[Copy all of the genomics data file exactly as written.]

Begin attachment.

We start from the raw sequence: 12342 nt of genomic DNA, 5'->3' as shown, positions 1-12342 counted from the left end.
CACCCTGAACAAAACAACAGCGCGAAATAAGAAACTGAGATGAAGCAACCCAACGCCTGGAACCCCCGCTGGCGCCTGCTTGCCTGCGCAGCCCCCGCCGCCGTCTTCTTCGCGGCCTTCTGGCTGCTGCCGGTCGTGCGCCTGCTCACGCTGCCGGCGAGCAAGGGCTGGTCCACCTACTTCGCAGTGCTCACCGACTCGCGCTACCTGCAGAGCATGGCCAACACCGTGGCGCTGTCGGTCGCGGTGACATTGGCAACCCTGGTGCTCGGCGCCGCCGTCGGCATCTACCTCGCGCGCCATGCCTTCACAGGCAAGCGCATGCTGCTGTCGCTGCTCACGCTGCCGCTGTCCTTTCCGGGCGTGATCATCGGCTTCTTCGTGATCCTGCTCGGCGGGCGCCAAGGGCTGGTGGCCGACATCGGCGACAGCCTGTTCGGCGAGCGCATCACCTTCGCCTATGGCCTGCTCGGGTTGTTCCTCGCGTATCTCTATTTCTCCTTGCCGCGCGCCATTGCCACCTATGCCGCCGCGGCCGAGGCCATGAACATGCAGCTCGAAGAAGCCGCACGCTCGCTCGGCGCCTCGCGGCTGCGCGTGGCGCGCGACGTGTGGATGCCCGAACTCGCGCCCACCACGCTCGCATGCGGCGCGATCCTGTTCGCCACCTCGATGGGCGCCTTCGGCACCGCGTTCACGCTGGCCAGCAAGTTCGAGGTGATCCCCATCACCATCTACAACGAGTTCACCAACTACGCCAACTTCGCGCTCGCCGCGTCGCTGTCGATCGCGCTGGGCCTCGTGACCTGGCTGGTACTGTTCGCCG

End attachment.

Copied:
We start from the raw sequence: 12342 nt of genomic DNA, 5'->3' as shown, positions 1-12342 counted from the left end.
CACCCTGAACAAAACAACAGCGCGAAATAAGAAACTGAGATGAAGCAACCCAACGCCTGGAACCCCCGCTGGCGCCTGCTTGCCTGCGCAGCCCCCGCCGCCGTCTTCTTCGCGGCCTTCTGGCTGCTGCCGGTCGTGCGCCTGCTCACGCTGCCGGCGAGCAAGGGCTGGTCCACCTACTTCGCAGTGCTCACCGACTCGCGCTACCTGCAGAGCATGGCCAACACCGTGGCGCTGTCGGTCGCGGTGACATTGGCAACCCTGGTGCTCGGCGCCGCCGTCGGCATCTACCTCGCGCGCCATGCCTTCACAGGCAAGCGCATGCTGCTGTCGCTGCTCACGCTGCCGCTGTCCTTTCCGGGCGTGATCATCGGCTTCTTCGTGATCCTGCTCGGCGGGCGCCAAGGGCTGGTGGCCGACATCGGCGACAGCCTGTTCGGCGAGCGCATCACCTTCGCCTATGGCCTGCTCGGGTTGTTCCTCGCGTATCTCTATTTCTCCTTGCCGCGCGCCATTGCCACCTATGCCGCCGCGGCCGAGGCCATGAACATGCAGCTCGAAGAAGCCGCACGCTCGCTCGGCGCCTCGCGGCTGCGCGTGGCGCGCGACGTGTGGATGCCCGAACTCGCGCCCACCACGCTCGCATGCGGCGCGATCCTGTTCGCCACCTCGATGGGCGCCTTCGGCACCGCGTTCACGCTGGCCAGCAAGTTCGAGGTGATCCCCATCACCATCTACAACGAGTTCACCAACTACGCCAACTTCGCGCTCGCCGCGTCGCTGTCGATCGCGCTGGGCCTCGTGACCTGGCTGGTACTGTTCGCCG